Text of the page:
Written by Dr. Patricia Pimentel Selassie

In the past, when someone mentioned that they were going on a hike, I thought it entailed heavy backpacks, special hiking boots, a walking stick, trail mix, and panting up a hill. Now I understand that “hike” is just another word for “walk.”

Likewise, I used to think that meditation was only for an old sage, preferably with a long white beard, in Thai pants, sitting cross-legged in a temple on a mountaintop. Now I understand that it can occur anywhere and be practiced by anyone. There are also multiple ways to meditate and it can be just four minutes of quiet time (or “time-out,” but I hesitate to use this word because any parent would know it can have negative connotations).

In any event, meditation can be for people like you and me.

There are many benefits to meditation. First, it’s an effective stress management tool. It can help lower blood pressure, and help people deal with anxiety or depression. But for healthy everyday people, it’s an effective way to maintain energy, focus, and cultivate a sense of well-being throughout our day.

There are different types of meditation. Here are a few simple suggestions for you to try out.

Focus Meditation. Pick a word! My favorites are: “focus,” “peace,” “tranquility,” “power,” “abundance,” and “health.” You could invent more interesting, unusual phrases like “rock steady” or “bird-in-hand” or “firelight.” Use this word or phrase as your anchor; what feelings does it evoke? What thoughts do you have about it? If it’s a negative thought, just acknowledge it and move on to the next thought. If you find yourself wandering away from the word, gently notice and pull yourself back to the meditation. You can also imagine a flame or a symbol or an animal or you can simply concentrate on your breath. See what you discover.

Mindfulness Meditation. This meditation is more expansive than the previous. Close your eyes and get in a comfortable seated position. Concentrate on everything happening around you. Notice the hum of the clock ticking, cars driving by, the wind through the trees, birds chirping, floors creaking, and if music is playing, notice all the instruments and notes. Use all of your senses, feel the heat of the room, notice what you smell, notice what you are sitting on, what textures are you feeling against your skin. This meditation is very grounding; it can help you relax and bring in a new perspective and balance. It’s a great one to do in nature.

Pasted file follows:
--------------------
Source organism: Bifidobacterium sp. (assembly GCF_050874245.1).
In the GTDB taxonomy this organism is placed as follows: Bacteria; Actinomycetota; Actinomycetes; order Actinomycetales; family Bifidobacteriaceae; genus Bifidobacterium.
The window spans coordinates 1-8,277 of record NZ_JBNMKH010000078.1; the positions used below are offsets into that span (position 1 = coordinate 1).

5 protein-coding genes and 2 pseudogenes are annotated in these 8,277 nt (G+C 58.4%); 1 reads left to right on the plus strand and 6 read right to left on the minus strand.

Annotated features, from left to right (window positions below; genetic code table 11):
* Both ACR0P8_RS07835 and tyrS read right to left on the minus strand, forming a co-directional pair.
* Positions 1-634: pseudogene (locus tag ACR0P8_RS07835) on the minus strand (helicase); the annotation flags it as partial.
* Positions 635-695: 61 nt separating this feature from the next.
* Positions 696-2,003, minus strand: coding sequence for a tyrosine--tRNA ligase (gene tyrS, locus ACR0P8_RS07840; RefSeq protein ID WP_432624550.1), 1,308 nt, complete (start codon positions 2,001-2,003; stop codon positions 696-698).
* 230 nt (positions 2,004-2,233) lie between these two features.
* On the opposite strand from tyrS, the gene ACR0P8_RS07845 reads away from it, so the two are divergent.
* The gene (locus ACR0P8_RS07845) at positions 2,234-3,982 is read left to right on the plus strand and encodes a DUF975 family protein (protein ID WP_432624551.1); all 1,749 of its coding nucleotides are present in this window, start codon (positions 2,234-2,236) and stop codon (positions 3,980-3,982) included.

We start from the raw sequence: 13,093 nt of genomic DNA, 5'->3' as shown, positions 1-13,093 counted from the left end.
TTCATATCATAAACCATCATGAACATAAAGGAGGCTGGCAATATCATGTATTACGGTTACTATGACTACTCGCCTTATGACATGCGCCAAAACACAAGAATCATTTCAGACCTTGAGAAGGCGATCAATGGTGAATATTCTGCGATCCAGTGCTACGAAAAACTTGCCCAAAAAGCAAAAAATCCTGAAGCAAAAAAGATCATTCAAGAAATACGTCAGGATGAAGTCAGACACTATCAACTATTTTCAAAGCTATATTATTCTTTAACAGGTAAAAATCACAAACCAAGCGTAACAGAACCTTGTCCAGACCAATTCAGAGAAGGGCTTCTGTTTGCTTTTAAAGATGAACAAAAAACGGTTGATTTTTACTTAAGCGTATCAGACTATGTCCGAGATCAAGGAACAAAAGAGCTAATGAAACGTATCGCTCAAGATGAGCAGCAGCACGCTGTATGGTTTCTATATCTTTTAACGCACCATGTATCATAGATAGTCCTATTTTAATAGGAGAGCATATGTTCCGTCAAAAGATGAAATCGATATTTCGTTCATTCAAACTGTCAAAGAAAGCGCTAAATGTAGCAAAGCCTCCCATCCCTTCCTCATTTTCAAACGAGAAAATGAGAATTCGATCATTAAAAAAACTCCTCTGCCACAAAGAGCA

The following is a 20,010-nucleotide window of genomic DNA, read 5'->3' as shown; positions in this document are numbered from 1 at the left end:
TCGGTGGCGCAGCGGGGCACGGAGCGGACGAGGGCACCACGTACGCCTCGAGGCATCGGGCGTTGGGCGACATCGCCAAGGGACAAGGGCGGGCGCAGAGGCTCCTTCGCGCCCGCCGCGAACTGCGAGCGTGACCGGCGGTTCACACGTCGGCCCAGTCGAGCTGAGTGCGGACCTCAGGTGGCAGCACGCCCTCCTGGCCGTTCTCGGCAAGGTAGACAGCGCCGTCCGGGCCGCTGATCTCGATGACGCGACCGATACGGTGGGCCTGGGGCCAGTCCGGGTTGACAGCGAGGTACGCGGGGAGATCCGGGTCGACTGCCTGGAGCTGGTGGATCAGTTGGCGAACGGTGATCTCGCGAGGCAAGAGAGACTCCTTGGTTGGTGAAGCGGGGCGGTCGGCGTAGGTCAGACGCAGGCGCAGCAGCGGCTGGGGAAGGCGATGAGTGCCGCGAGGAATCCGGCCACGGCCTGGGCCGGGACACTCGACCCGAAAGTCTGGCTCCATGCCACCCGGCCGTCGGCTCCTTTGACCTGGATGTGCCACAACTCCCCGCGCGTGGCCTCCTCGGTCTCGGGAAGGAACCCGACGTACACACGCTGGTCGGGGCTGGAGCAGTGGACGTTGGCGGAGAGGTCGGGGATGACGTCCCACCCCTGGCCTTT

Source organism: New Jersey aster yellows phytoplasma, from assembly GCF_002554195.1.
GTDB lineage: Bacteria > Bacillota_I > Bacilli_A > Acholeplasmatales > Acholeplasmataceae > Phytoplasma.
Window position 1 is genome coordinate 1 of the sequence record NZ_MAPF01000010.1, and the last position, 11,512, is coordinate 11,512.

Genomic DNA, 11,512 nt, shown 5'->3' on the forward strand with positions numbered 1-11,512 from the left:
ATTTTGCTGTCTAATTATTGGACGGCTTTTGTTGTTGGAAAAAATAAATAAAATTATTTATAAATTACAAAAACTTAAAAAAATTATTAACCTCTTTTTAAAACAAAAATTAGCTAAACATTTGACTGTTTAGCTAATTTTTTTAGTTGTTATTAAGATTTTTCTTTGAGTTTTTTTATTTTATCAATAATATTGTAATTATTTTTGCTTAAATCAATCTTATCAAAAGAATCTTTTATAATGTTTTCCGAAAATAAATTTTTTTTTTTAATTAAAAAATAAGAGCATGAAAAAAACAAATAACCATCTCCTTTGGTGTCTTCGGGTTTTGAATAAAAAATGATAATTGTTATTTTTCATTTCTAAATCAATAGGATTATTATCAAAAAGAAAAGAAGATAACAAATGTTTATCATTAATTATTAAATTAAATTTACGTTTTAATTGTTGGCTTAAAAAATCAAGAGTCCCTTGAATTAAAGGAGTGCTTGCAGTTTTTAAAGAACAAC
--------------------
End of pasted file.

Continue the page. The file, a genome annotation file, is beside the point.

Guided Meditation. This is what I like to call a lazy meditation. There are many CDs and downloads available today. These recordings use music and a person’s voice to take you on an imaginative journey. Most of these meditations come with a desired outcome. For example, you could buy a guided meditation to help you rest better at night. Other meditations can assist with dealing better with stress, manifesting more wealth into your life, or strengthening your confidence.

Chanting Meditation. This is using word and sound to reach a certain energetic vibration. One of the most well-known chanting meditations entails sitting comfortably and making the sound “Om” on a long exhalation. Om is a universal sound that places you in tune with the cosmos. In other words, the sound tunes and balances your body, mind, and sleep, as well as aligns you closer to your true, higher self.

Spiritual Meditation. Spiritual meditation is your connection with the Divine, in whatever way you see that, as religion is personal. Take the moment to connect with Spirit using prayer, thoughts, or the absence of thought. Explore and cultivate your relationship with your Higher Power. Make practicing your spirituality a daily habit.

What’s important is not the type of meditation you do, but that you include it in your daily routine. Consider that meditation is so powerful that we not only receive the benefits of health and well-being ourselves, but our new-found peace and tranquility ripples out to our close family members, which in turn makes a happier home, which moves into better relationships at work and in our communities. Meditation may even bring about world peace.


For more information about Dr. Selassie, visit her website at http://www.newflowermedicine.com.  Dr. Selassie received her Naturopathic Doctorate (N.D.) degree from Bastyr University in Seattle, Washington and her Bachelors degree from Towson University in Baltimore, Maryland.  In addition, Dr. Selassie is a Certified Nutrition Specialist (C.N.S.) accredited by the Certification Board for Nutrition Specialists.

Having gained the reputation as “A Doctor You Can Talk To,” she has hosted over 350 live call-in radio shows for Invite Health Radio.  You can hear Dr. Selassie’s radio shows on Monday at 9 a.m.  in New York, New Jersey, Pittsburg, PA, Cleveland, OH and Florida.

Dr. Selassie’s practice focuses on chronic illness such as diabetes, heart disease, autoimmune disease, and skin health.  Her mission is to assist in healing the world by empowering individuals to live healthy, energetic, and inspired lives.  She accomplishes this by listening, encouraging personal growth and development, and applying evidence-based Naturopathic Medicine.

One thought on “Everyday Meditation for Everyday People”

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